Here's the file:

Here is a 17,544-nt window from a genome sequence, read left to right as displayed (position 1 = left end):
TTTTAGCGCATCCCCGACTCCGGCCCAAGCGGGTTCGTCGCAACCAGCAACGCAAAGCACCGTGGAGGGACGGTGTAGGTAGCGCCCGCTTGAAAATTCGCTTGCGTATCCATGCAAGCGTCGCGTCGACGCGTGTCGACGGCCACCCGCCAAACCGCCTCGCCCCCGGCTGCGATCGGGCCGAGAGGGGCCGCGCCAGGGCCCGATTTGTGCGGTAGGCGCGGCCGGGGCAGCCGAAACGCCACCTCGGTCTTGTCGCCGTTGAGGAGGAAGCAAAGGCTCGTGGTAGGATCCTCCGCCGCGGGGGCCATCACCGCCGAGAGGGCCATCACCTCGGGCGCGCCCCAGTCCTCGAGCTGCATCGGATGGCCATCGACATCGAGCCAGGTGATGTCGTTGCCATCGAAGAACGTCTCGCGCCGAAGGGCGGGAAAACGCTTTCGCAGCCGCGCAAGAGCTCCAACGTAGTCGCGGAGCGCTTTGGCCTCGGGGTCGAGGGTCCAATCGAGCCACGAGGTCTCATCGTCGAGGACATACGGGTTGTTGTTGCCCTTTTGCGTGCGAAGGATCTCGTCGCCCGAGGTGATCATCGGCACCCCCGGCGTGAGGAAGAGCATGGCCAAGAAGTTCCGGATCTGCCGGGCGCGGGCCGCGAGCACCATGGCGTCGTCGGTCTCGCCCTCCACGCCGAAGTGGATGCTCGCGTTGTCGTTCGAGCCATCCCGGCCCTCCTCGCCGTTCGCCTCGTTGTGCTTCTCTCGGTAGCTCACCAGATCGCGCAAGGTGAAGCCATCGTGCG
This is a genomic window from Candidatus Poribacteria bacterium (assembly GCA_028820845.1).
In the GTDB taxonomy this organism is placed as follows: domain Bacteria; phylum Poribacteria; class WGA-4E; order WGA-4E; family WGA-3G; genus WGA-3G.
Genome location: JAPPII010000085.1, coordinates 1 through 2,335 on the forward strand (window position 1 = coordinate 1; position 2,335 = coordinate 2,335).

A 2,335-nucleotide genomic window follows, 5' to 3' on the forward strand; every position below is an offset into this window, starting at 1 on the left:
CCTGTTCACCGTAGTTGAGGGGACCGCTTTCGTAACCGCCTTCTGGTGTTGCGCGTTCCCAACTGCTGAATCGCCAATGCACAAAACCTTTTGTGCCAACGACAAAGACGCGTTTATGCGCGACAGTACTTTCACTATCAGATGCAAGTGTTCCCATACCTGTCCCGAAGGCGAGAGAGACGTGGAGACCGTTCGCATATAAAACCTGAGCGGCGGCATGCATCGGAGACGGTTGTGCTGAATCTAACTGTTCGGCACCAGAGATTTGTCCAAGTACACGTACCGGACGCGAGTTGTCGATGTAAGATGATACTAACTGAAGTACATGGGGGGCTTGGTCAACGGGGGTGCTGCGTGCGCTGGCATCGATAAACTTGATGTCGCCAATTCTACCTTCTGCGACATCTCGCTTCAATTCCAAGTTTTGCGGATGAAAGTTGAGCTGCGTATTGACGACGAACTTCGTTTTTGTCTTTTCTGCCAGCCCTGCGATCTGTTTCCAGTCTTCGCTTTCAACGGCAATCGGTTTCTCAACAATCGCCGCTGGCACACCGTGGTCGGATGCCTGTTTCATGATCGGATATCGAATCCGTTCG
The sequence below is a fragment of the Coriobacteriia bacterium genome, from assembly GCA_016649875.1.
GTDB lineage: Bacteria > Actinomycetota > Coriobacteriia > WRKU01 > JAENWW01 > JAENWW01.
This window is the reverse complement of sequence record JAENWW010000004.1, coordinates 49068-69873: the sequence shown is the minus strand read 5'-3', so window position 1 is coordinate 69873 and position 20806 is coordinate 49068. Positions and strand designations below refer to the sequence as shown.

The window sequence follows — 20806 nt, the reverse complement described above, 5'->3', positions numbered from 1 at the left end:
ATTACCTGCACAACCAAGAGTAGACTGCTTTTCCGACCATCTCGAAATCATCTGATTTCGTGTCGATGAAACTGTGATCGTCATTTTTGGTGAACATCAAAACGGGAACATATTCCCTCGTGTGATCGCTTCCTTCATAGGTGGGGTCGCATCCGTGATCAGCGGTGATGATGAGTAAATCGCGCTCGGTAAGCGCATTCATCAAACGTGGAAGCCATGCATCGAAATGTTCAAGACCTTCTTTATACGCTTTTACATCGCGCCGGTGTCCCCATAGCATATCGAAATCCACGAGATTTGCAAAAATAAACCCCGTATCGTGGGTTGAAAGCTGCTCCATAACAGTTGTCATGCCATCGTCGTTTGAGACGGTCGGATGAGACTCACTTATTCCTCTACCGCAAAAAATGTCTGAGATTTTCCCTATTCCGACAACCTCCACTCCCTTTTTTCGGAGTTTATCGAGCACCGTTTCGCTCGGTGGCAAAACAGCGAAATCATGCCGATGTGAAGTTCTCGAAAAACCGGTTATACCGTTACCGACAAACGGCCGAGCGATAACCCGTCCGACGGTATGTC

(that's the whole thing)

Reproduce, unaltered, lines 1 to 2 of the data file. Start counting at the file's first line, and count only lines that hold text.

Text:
Here is a 17,544-nt window from a genome sequence, read left to right as displayed (position 1 = left end):
TTTTAGCGCATCCCCGACTCCGGCCCAAGCGGGTTCGTCGCAACCAGCAACGCAAAGCACCGTGGAGGGACGGTGTAGGTAGCGCCCGCTTGAAAATTCGCTTGCGTATCCATGCAAGCGTCGCGTCGACGCGTGTCGACGGCCACCCGCCAAACCGCCTCGCCCCCGGCTGCGATCGGGCCGAGAGGGGCCGCGCCAGGGCCCGATTTGTGCGGTAGGCGCGGCCGGGGCAGCCGAAACGCCACCTCGGTCTTGTCGCCGTTGAGGAGGAAGCAAAGGCTCGTGGTAGGATCCTCCGCCGCGGGGGCCATCACCGCCGAGAGGGCCATCACCTCGGGCGCGCCCCAGTCCTCGAGCTGCATCGGATGGCCATCGACATCGAGCCAGGTGATGTCGTTGCCATCGAAGAACGTCTCGCGCCGAAGGGCGGGAAAACGCTTTCGCAGCCGCGCAAGAGCTCCAACGTAGTCGCGGAGCGCTTTGGCCTCGGGGTCGAGGGTCCAATCGAGCCACGAGGTCTCATCGTCGAGGACATACGGGTTGTTGTTGCCCTTTTGCGTGCGAAGGATCTCGTCGCCCGAGGTGATCATCGGCACCCCCGGCGTGAGGAAGAGCATGGCCAAGAAGTTCCGGATCTGCCGGGCGCGGGCCGCGAGCACCATGGCGTCGTCGGTCTCGCCCTCCACGCCGAAGTGGATGCTCGCGTTGTCGTTCGAGCCATCCCGGCCCTCCTCGCCGTTCGCCTCGTTGTGCTTCTCTCGGTAGCTCACCAGATCGCGCAAGGTGAAGCCATCGTGCG